Iraq: the murder of activist Ihab Al Wazni highlights widespread political killings

Activists and journalists have been killed, kidnapped and threatened since protest movement grew in late 2019

A grab from an AFPTV video taken on August 27, 2020, shows Iraqi activist Ehab al-Ouazni during a mourning ritual to commemorate the martyrdom of Prophet Mohammad's grandson Imam Hussein during the Islamic month of Muharram, in the central shrine city of Karbala. The renowned anti-government activist was killed in Iraq early today, security sources and activists said, sending supporters of a protest movement onto the streets to demand an end to bloodshed. / AFP / -
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Iraqi activist Ihab Al Wazni on Sunday became the latest victim in a wave of targeted killings in the country, despite repeated calls for the government to bring perpetrators to justice.

Dozens of activists, journalists and members of civil society groups have been assassinated, kidnapped and threatened since the start of widespread protests nearly two years ago.

The protest movement, which grew rapidly in October 2019, has called for more employment opportunities, better public services and an end to corruption.

Al Wazni, known as the "Hero of Karbala", was killed by gunmen near his home in the southern holy city, in the early hours of Sunday.

His death has sparked outrage at the lack of action taken by authorities to protect civilians and provide them with basic public services.

Other high-profile activists, researchers and reporters have been killed or targeted since late 2019.

The government has been under pressure to find and punish the killers of activists calling for reforms, with public concern mounting over the frequency of these attacks.

Who has been killed?

One of the most prominent political commentators to be murdered was Hisham Al Hashimi, who was shot outside his Baghdad home in July 2020. His death dealt a huge blow to the country’s academic and civil society institutions.

Born in Baghdad in 1973, Al Hashimi was a well-respected expert who wrote extensively about ISIS and Al Qaeda, authoring three books. He advised current and past governments on terrorism and extremist groups.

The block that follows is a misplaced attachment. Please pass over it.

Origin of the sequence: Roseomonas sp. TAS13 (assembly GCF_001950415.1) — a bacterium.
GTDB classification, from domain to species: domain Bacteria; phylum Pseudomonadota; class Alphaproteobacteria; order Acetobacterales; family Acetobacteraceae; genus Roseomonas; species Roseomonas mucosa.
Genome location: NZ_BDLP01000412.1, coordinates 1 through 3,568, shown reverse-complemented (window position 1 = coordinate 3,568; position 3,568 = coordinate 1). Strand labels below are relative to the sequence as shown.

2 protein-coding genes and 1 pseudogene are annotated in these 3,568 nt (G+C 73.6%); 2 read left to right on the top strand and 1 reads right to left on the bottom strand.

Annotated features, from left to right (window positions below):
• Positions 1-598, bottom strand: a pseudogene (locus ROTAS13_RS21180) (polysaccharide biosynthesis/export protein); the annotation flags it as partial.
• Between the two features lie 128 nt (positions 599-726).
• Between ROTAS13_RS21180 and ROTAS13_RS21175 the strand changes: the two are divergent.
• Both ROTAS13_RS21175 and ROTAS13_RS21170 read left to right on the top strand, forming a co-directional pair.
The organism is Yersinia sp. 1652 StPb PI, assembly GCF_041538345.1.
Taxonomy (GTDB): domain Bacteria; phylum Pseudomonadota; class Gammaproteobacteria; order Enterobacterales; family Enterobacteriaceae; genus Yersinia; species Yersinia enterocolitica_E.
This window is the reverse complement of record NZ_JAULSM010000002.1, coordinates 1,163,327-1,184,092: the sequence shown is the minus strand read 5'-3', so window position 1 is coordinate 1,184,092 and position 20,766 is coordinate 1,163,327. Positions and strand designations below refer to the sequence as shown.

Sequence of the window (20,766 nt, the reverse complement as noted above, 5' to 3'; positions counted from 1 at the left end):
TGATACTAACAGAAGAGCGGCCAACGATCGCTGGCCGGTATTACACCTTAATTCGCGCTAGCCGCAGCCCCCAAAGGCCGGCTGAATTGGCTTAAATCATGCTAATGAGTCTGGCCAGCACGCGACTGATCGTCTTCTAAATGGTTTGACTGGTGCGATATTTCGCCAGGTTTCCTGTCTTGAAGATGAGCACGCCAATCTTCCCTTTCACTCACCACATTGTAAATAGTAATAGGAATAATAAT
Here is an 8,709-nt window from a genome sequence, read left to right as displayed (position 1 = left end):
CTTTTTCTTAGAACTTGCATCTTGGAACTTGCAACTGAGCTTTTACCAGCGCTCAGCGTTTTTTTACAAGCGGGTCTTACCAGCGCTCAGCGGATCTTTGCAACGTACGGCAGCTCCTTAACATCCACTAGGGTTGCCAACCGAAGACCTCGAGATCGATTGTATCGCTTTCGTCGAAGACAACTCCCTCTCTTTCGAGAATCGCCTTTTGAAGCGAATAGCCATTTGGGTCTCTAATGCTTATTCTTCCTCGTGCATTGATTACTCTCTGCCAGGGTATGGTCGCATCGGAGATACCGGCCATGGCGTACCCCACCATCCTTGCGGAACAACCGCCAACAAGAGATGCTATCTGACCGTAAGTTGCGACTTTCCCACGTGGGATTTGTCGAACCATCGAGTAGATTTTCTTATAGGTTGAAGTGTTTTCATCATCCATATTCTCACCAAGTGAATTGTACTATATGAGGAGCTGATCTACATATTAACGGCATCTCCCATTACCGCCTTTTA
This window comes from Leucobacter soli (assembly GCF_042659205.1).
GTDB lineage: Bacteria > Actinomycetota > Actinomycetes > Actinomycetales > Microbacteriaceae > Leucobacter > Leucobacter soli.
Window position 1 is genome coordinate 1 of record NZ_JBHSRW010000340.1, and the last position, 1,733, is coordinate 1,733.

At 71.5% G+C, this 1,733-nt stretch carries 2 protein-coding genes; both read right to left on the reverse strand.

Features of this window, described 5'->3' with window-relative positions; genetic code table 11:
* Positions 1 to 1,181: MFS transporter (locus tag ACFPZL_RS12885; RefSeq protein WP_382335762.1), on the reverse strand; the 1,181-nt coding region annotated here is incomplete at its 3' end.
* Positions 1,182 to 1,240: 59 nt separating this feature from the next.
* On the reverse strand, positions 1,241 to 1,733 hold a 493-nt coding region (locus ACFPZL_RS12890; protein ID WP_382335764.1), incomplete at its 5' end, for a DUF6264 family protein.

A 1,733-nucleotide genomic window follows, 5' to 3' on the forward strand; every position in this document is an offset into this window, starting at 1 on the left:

Al Hashimi was also a strong supporter of the protest movement.

Prominent journalist Ahmad Abdessamad, 37, and his cameraman Safaa Ghali, 26, who had been covering anti-government protests in their home city of Basra, in the south, were shot dead in January 2020.

They were assassinated in their car, while parked near a police station.

Abdessamad was a vocal supporter of the protest rallies.

Jinan Madzi, a paramedic who treated wounded protesters, was shot dead during demonstrations in Basra the same month.

Riham Yaqoob, a doctor and female activist who became the face of the protest movement in Basra, was killed last August.

A few weeks after her death, the killing of another activist, Tahseen Osama, pushed protesters to take to the streets to demand that authorities find those responsible.

Salah Al Iraqi, who was well-known for taking an active role in rallies, was shot dead in eastern Baghdad last December.

In his last post on Facebook, Al Iraqi wrote: "The innocent die while the cowards rule."

Amjad Aldhamat was killed after walking out of a police station last October in his home city of Amara in southern Iraq.

He and another activist had been had been attending a meeting with police to discuss a planned protes.

As Aldhamat walked out, gunmen approached in a car with tinted windows and no licence plates and shot him dead.

Ali Jasb, a young rights lawyer, was kidnapped in Amara in October 2019 and nothing has been heard from him or his captors.

Jasb Aboud, the father of Ali Jasb, publicly accused a powerful Iran-backed militia of kidnapping his son, and sought to take its leader to court.

He was shot dead by gunmen in early March in Amara.

What happened at rallies?

In October 2019, widespread rallies erupted across Baghdad and the south against a government seen as corrupt, inept and beholden to neighboring Iran.

Protest-related violence left at least 550 dead and thousands more injured, while hundreds were detained.

Some protesters were shot dead while walking home from demonstrations.

Others were kidnapped, assaulted and threatened.

Prime Minister Mustafa Al Kadhimi, who came to power in May after street pressure forced his predecessor, Adel Abdul Mahdi to resign, pledged to protect rallies and arrest those responsible for past violence.